By David Morgan

By David Morgan


WASHINGTON (Reuters) - Republicans in the U.S. House of Representatives were in discussions on Tuesday about how long to fund the federal government in a short-term spending measure expected to come to a vote as early as Wednesday.


"I feel like we're going to have a majority ... for passing the CR (spending measure) we have this week," House Speaker Paul Ryan told reporters after a closed-door meeting with fellow House Republican members.


"We're having a good conversation with our members about timing and date ... and all the rest," he added.


The conservative House Freedom Caucus, which has enough members to block legislation, has pressed Republican leaders to consider a spending measure that expires on Dec. 30, eight days later than the Dec. 22 deadline that House and Senate Republicans have been discussed up to now.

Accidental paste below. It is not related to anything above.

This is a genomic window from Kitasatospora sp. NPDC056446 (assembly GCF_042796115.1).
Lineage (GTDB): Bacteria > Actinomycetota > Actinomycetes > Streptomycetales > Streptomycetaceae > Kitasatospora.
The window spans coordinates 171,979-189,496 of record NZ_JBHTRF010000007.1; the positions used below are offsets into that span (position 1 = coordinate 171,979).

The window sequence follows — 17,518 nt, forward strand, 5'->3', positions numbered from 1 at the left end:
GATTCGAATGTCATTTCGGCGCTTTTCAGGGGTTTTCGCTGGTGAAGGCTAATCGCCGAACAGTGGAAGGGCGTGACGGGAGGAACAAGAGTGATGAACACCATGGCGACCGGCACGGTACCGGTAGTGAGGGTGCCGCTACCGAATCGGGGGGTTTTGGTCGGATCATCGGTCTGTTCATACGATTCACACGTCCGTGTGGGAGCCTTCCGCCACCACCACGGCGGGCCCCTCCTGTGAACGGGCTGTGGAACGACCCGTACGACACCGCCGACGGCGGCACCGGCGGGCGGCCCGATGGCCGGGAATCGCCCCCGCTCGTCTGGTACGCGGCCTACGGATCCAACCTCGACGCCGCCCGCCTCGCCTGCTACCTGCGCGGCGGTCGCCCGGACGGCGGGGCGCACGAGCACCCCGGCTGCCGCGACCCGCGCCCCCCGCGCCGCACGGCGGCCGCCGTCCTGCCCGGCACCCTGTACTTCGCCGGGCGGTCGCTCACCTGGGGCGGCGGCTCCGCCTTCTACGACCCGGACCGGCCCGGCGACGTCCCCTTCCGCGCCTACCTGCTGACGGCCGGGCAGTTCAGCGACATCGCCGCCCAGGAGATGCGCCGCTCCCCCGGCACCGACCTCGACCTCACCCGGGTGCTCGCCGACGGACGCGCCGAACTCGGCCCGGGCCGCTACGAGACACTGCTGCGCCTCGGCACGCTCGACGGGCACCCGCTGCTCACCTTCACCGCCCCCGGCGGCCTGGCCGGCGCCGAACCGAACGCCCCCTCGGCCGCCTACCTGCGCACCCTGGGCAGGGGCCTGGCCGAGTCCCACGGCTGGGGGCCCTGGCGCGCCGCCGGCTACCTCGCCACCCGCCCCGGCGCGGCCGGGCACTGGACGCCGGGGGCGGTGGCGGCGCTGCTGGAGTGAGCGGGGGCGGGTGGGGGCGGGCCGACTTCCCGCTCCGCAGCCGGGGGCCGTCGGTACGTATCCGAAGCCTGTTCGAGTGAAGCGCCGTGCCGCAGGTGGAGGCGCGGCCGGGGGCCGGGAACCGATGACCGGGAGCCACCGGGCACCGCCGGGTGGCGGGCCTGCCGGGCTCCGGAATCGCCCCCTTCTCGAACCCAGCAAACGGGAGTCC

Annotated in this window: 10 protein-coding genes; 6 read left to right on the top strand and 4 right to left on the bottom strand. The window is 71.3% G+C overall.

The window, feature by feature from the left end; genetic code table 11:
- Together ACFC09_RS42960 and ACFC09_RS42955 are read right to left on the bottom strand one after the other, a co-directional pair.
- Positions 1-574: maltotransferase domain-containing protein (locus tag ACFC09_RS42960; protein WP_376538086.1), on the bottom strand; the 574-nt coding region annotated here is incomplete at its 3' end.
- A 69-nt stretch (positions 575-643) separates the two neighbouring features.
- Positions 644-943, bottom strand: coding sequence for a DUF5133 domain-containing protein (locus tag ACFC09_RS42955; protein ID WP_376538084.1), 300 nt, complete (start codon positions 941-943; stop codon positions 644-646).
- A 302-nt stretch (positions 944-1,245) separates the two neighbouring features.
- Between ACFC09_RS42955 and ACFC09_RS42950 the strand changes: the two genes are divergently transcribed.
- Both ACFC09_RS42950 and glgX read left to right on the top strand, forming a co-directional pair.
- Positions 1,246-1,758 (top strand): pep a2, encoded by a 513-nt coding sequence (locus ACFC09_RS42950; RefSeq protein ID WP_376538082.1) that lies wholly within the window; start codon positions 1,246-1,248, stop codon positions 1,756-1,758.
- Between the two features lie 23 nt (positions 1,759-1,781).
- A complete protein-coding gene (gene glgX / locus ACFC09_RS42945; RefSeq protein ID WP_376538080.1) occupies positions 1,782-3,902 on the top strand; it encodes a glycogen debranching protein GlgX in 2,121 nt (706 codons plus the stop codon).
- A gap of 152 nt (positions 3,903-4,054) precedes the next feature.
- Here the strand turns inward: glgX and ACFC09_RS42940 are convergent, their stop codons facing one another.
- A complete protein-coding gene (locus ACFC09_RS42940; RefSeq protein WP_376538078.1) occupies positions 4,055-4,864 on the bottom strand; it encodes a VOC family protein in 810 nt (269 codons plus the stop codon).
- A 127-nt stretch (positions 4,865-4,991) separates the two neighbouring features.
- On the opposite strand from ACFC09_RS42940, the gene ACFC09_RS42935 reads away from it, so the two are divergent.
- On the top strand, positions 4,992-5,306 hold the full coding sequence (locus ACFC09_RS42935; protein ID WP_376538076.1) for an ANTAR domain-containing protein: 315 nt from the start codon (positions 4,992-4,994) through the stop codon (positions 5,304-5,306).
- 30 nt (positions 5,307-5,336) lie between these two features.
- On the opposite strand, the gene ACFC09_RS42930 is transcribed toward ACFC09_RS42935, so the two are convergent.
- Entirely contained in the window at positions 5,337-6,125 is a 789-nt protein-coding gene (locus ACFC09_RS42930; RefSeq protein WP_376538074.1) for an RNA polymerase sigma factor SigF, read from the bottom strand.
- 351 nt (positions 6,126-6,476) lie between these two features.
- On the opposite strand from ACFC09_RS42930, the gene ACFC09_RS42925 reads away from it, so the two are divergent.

Ryan said the end date of the measure, known officially as a continuing resolution, or CR, would become known when it reaches the House floor.

But House Rules Committee Chairman Pete Sessions told reporters his panel will consider a continuing resolution that expires on Dec. 22 when it meets for a hearing at 2 p.m. (1900 GMT) on Wednesday.

Several other House Republicans, however, said members were still debating whether the funding would expire on Dec. 22 or on Dec. 30, after the Dec. 25 Christmas holiday.

"It’s still being negotiated," said Representative Greg Walden.

(Reporting by David Morgan and Susan Cornwell; Editing by Jeffrey Benkoe and Jonathan Oatis)